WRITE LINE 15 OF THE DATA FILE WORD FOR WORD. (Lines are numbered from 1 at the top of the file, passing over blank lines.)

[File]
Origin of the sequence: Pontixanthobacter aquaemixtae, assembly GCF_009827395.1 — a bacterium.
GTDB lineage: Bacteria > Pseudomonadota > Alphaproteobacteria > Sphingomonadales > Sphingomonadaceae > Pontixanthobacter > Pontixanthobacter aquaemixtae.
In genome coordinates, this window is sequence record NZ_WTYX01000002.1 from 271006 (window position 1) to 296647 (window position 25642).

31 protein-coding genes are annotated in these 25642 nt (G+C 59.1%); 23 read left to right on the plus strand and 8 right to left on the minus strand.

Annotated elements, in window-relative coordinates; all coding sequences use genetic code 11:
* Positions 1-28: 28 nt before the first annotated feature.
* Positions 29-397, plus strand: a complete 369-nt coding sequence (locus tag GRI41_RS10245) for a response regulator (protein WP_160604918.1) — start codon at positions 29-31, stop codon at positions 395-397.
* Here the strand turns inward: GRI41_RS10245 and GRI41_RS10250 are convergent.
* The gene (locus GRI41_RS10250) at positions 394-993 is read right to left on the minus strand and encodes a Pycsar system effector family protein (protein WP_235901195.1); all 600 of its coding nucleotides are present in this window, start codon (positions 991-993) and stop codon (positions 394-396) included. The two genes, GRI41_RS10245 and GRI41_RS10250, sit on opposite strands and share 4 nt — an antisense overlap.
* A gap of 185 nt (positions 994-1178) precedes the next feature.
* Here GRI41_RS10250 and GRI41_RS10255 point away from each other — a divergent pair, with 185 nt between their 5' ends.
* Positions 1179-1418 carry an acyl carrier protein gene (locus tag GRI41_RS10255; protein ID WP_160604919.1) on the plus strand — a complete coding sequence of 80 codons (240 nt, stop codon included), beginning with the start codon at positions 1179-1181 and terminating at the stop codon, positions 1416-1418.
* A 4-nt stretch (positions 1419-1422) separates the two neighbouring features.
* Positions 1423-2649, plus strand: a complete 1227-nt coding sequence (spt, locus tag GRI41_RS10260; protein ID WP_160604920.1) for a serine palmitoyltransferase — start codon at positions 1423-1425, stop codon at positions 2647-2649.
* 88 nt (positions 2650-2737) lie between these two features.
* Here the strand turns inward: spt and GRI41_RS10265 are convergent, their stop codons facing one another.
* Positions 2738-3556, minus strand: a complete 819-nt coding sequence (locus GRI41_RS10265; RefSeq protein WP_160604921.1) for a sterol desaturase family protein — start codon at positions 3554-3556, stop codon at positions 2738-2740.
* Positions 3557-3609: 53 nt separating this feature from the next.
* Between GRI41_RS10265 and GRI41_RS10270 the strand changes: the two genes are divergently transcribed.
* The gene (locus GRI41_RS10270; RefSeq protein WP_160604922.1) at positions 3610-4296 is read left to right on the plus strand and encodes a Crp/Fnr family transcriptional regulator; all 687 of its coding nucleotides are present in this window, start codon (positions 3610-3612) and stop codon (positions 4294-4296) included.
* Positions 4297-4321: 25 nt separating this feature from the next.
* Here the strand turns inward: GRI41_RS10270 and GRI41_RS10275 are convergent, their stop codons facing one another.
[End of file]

* 88 nt (positions 2650-2737) lie between these two features.